I posted on slashdot. The most interesting thing so far is that General Software made a crypto BIOS for PIC with a Boot Secure feature so only the desired software will load. I contacted gensw.com to see if there was some keyboard sequence that would override this and they said they were "instructed by AMD to refer all inquiries back to AMD." When I contacted AMD, the answer was, "There are currently no plans to offer a PIC with boot software that will allow you to load an alternate O/S.".

Also someone suggested just copying the hard disk onto flash. We tried this and it did act differently. With the first flash it did the memory/disk diagnostics and then halted. With this copy it does the diagnostics pauses, then loops and does the diagnostics again. The disk is 10 GB and the flash is 2 GB, so I suspect that we just could not fit enough to make it work.

After buying these systems a new board came out, the Tyan Tomcat K7M. This is a Geode motherboard that looks very nice. This should work fine with Linux and also be very cheap.

Anguilla's main industry is tourism. The PIC with Windows-CE makes a great computer for guests to use since they can not mess it up. It seems several people here will be using it for that.

Some people are worried that flash can wear out. But flash is a bit more reliable and much bigger these days, so it is hard to wear out now. Current Flash can do around 100,000 writes to a given block before wearing out. The Linux JFFS2 (journalling flash filesystem 2) spreads the writes out over the flash. It seems CF modules even have logic to spread writes around (heard on slashdot). So for a 2 GB flash module you have to do like 200 TB of writes. If a computer writes at 1 MB per minute (mine average less than this) this would take 380 years. This is not something to worry about. Mechanical things break faster (disks, fans).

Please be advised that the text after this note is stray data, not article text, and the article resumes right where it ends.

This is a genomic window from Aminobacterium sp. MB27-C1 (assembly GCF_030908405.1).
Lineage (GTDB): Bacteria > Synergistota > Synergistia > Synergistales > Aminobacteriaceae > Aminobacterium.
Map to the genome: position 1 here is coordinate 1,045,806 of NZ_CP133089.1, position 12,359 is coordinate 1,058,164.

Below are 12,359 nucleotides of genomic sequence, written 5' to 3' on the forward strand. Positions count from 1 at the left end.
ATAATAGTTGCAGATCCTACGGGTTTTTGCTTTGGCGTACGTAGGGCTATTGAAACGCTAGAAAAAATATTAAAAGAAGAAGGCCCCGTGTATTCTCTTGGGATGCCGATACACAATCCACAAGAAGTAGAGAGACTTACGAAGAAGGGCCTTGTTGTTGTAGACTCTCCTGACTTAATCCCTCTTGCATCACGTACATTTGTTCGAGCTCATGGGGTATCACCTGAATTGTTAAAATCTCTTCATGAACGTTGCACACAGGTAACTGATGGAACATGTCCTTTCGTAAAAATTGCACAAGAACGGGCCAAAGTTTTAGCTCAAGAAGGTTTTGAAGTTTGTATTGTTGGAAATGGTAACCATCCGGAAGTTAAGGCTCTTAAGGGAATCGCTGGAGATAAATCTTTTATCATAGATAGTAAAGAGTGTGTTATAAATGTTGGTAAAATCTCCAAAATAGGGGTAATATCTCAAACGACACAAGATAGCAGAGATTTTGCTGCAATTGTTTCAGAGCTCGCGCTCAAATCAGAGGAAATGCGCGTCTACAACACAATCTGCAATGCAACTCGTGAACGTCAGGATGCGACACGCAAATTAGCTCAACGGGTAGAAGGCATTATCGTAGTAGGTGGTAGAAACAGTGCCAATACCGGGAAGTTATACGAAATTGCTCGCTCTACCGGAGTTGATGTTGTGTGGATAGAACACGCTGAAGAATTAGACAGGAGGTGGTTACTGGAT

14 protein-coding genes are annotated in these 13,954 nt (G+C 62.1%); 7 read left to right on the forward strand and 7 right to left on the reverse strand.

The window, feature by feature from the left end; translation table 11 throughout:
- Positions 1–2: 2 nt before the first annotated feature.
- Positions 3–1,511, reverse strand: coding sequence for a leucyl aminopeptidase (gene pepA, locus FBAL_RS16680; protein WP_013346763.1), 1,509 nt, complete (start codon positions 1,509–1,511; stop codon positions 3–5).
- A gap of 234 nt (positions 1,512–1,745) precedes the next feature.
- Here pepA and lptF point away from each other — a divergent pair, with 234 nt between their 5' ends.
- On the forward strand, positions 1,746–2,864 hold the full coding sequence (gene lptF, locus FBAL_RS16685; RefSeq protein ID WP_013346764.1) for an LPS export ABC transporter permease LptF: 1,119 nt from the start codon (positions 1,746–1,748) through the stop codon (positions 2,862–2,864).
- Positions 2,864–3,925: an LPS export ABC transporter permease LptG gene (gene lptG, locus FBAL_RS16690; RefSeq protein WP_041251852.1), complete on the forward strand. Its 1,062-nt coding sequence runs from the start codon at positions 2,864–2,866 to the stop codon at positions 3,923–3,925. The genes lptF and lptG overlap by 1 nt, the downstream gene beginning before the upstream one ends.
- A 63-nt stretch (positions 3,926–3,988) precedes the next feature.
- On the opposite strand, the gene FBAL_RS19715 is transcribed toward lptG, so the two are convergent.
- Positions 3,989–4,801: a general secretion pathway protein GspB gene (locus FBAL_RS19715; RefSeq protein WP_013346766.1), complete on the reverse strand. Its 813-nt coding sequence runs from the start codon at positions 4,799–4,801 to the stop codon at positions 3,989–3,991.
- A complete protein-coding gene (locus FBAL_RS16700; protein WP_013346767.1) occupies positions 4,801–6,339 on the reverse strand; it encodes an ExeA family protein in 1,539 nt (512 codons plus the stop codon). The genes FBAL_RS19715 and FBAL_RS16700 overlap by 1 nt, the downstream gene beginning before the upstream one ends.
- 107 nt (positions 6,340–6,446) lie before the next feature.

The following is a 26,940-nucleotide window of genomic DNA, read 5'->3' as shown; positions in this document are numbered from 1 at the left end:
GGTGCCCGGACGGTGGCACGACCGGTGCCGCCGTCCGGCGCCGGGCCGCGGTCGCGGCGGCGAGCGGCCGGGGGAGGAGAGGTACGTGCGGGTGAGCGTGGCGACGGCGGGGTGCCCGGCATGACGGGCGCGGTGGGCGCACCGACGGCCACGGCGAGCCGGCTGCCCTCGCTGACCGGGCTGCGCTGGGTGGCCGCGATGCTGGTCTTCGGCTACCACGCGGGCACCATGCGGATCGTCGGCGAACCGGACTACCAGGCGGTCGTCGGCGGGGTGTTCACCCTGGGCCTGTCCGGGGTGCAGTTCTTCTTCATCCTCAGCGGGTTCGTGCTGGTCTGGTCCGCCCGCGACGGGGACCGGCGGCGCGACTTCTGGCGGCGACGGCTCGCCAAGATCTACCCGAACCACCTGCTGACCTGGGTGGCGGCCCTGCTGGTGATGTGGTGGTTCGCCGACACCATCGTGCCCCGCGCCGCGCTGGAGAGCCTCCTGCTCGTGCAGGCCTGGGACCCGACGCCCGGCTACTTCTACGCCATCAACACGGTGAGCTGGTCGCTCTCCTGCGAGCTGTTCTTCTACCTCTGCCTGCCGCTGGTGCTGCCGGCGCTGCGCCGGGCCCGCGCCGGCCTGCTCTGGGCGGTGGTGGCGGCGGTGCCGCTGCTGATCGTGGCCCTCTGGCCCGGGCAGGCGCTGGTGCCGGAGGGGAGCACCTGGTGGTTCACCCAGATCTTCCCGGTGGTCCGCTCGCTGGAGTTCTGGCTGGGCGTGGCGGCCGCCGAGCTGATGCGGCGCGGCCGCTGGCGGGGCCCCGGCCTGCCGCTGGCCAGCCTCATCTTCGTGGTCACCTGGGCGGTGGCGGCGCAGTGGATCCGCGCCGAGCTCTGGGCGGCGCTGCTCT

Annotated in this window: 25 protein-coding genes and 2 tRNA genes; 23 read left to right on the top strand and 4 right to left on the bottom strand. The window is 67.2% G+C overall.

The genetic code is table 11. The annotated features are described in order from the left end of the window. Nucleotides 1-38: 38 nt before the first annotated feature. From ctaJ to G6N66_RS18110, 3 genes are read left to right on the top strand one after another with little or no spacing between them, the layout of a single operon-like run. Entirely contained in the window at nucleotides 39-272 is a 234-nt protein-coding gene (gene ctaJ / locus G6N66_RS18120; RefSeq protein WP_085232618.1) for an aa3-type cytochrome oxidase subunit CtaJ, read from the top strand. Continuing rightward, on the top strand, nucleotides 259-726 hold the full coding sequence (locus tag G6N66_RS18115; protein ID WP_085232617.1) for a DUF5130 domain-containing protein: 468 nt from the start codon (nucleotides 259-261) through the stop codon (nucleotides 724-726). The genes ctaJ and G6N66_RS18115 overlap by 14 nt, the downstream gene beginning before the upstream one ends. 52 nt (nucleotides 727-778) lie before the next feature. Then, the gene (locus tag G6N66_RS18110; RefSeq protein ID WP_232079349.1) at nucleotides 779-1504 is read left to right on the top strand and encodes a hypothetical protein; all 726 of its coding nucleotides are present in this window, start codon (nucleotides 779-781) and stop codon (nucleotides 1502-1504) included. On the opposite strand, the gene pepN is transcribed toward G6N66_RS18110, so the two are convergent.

Anyone is welcome to use any of these pictures in any way they want. No need to credit me.

PIC Can not be fixed - 1/6/05 update

My 1-year-old son pulled on the keyboard cable and the whole PIC fell from a table to a coffee table (about a 1 foot drop) while it was running. After this it did not work, just saying "hard disk failure". This could happen to any running disk dropped that far. But a bigger computer does not slide off a table so easy when a 1-year-old pulls on a cable.

I took the PIC to the company I bought it from, Cable and Wireless, and explained what happened. I asked if they could give/sell me a new disk. They said that these boxes can not be opened and so I have to buy a whole new computer. A 10 GB harddisk is cheap. A whole new PIC is not so cheap. I explained that they can be opened and if I could borrow a PIC I could copy the harddisk off that one onto a new disk for my machine. They said no.

I will try to find someone else who has a PIC and see if they will let me borrow it and copy the data off their disk onto a new disk for my machine.

Irony of Broken Disk

Of course if we had flash working in the PIC like I wanted, instead of a disk with a low flying head, it would almost certainly still work after a 1 foot drop. The rest of the computer is fine, it can run the diagnostics, check the memory, check the disk, and display the error. If it did not have the crypto-bios, I could toss the drive and put in flash (did not want the drive anyway).

Update 1/31/05 - Working Again

I got a drive in the mail from AMD with a note saying "Thanks for your support! Your friends at AMD". We put in this drive and everything is working fine again. Thanks very much AMD! Really an excellent company.

This time I used some big quick-ties to attach my PIC to the monitor's power and video cables behind the monitor. My one year old should not be able to pull it off the table now.

Update 2/2/05 - Linspire Linux on PIC